Join Date: Apr 2006
Mentioned: 1 Post(s)
Tagged: 0 Thread(s)
Quoted: 28 Post(s)
If I did my math right, I think it's .084 cents. (I'm not a math person at all... and the bill doesn't say the kwh rate on it in black and white anywhere that I can see.)
As for eggs, I paid just under $2/dozen for non-organic eggs from vegetarian-fed hens (so says the carton). I don't know what plain old white eggs cost.
Really, your food expenses will depend on your consumption of processed foods and how often you eat out, but even with processed foods, you probably will come out ahead in that area.
Yeah, that's kinda why I asked about specific items.
I don't know about the bread. This evening I paid $1.79/lb for 85/15 ground turkey at Wal-Mart. Regular milk was $3.48/gallon for the store brand.
That sounds about like what I would pay here.
Also, grocery prices will depend on where you shop.
Your electricity bill will be nicer here than in Phoenix because we have nice mild weather between the cold and hot weather, and hot here is probably nothing like hot in Phoenix. Is your new home all-electric?
We're in Houston, but it's much more humid/hot here than in MO so it's probably about the same savings. And .08 kWh is a huge savings!
|AmerenUE Residential Electric Rates
Residential customers pay a customer charge of $7.25 per month. This monthly charge reflects the costs of making service available—meter reading, billing, and customer service, for example. It is a fixed monthly charge.
Then there's the energy or usage charge, which goes up or down depending on how much electricity is used. Residential customers pay an energy charge for each kilowatthour used. (A kilowatthour—kWh—is the amount of electricity needed to light ten, 100-watt light bulbs for one hour or 1,000 watts used for one hour).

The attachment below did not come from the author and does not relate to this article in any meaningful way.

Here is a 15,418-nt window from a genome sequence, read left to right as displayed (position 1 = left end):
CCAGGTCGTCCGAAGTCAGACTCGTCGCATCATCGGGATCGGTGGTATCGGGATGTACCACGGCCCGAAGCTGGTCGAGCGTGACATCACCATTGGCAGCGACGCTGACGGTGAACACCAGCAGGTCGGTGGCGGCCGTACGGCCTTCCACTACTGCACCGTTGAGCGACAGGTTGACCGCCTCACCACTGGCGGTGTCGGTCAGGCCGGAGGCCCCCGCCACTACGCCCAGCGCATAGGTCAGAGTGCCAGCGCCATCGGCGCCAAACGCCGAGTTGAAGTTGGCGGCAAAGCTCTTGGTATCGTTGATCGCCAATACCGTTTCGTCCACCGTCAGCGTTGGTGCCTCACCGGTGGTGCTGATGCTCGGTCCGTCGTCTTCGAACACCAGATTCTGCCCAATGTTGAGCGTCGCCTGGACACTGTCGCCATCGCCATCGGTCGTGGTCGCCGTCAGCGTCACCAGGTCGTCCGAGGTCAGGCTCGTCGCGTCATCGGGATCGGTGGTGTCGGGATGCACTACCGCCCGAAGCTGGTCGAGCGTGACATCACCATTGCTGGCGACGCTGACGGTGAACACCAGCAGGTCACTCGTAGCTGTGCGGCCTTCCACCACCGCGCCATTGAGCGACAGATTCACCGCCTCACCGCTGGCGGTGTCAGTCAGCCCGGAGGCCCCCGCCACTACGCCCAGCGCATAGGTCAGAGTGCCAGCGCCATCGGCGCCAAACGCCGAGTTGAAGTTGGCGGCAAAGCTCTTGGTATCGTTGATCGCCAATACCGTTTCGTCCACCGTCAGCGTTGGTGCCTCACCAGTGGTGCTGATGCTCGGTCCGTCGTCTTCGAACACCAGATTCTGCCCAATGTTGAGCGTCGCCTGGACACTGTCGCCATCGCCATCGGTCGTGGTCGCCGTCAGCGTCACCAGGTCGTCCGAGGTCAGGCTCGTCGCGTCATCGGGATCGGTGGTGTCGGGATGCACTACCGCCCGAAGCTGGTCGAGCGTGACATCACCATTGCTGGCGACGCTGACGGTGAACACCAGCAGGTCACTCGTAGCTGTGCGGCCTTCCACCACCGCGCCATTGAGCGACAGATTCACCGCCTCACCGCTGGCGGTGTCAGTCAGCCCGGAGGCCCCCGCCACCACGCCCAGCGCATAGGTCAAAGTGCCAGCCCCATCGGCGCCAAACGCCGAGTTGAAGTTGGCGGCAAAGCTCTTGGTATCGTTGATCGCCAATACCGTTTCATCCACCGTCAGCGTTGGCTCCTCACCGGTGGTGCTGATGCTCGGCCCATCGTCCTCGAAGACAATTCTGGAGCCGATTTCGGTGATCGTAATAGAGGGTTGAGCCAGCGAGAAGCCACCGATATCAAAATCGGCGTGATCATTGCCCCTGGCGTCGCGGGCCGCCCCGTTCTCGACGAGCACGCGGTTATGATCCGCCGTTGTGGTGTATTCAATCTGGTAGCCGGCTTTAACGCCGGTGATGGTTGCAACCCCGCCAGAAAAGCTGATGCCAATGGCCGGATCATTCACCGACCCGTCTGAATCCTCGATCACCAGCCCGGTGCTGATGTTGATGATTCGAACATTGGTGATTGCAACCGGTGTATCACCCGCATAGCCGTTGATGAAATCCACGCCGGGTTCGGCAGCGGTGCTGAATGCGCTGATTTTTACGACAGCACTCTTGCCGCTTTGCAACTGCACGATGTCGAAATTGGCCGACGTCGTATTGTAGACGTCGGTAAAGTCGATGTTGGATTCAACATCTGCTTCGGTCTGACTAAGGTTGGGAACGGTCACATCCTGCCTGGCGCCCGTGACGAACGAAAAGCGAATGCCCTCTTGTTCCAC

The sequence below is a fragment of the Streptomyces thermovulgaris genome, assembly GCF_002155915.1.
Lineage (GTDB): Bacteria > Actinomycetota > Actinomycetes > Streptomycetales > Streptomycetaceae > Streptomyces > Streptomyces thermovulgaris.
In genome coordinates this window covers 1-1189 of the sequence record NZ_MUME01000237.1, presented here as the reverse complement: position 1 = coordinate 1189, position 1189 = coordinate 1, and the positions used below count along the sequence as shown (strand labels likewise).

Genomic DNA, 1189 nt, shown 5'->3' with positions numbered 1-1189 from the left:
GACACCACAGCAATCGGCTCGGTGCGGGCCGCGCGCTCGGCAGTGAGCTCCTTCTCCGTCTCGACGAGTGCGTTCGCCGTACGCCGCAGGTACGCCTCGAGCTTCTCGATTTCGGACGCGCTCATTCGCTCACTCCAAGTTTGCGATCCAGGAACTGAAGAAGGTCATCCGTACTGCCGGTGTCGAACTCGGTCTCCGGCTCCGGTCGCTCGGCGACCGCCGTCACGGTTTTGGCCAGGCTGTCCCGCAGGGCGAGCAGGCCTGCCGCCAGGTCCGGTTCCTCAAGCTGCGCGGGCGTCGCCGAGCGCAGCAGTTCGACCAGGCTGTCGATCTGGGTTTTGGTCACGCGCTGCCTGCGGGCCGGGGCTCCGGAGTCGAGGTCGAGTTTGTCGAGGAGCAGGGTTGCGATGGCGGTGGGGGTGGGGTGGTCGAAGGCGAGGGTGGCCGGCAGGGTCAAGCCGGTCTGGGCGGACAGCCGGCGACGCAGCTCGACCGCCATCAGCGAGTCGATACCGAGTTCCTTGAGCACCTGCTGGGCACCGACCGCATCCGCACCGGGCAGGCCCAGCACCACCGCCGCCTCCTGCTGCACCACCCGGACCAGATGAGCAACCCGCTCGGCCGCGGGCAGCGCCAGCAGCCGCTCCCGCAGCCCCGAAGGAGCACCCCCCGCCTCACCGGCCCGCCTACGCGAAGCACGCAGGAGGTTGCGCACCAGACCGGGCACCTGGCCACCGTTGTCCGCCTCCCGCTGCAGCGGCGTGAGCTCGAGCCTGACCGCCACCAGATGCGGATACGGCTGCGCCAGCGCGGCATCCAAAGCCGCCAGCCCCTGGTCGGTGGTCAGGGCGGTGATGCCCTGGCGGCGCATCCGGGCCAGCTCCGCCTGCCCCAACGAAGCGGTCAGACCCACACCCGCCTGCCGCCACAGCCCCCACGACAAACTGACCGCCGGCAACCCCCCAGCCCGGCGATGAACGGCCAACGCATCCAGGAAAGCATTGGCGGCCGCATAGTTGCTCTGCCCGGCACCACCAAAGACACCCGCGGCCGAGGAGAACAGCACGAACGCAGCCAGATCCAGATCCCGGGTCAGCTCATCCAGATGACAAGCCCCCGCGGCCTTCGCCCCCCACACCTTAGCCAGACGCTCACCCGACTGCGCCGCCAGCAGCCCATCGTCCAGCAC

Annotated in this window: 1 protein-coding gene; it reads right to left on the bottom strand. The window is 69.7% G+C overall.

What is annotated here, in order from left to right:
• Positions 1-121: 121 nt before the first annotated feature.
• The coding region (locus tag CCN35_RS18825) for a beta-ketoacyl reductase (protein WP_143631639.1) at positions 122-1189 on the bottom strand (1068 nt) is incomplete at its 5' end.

In winter (October through May) that charge is 5.62 cents per kWh for the first 750 kilowatthours and 3.78 cents per kWh for any usage over 750 kilowatthours.
In summer when the costs of generating and delivering power are higher because of heavy demands on the system, that charge is 7.92 cents per kilowatthour.
Is our gas especially expensive? I have paid nearly $300 per month in the coldest months heating my very small home.
NE of Springfield.
From my guesstimates, we'll save about $650 on utilities. We get hosed on electric, especially in the summer. Our rate is $0.14 kWh, at least twice what y'all pay. Plus, we have water/sewer and there we'll have a well.
Woohoo, can't wait!
I can't quote specific prices, but I thought I'd chime in anyway. We moved here from Austin, so near you, and were shocked by how cheap everything seemed. Groceries, gas, electricity, and, of course, housing. We live in the city, and our car insurance is not that expensive, though we only have liability on one of our cars.
Then again, when I lived in Austin I shopped at Fiesta (you have those too) and nothing here beats Fiesta prices!
|29 members and 13,881 guests|
|agentofchaos , andrajackson , AnnPerkins , aurelinamontes , awill , Beemo3780 , BirthFree , cheeseRjedi , ClothBaby5 , Deborah , Dovenoir , girlspn , hillymum , IsaFrench , Katherine73 , Lolita2345 , manyhatsmom , moominmamma , Motherof3already , MountainMamaGC , NaturallyKait , RollerCoasterMama , samaxtics , Sonja416 , SPrada , sren , Tara 1st Timer|
|Most users ever online was 449,755, 06-25-2014 at 12:21 PM.|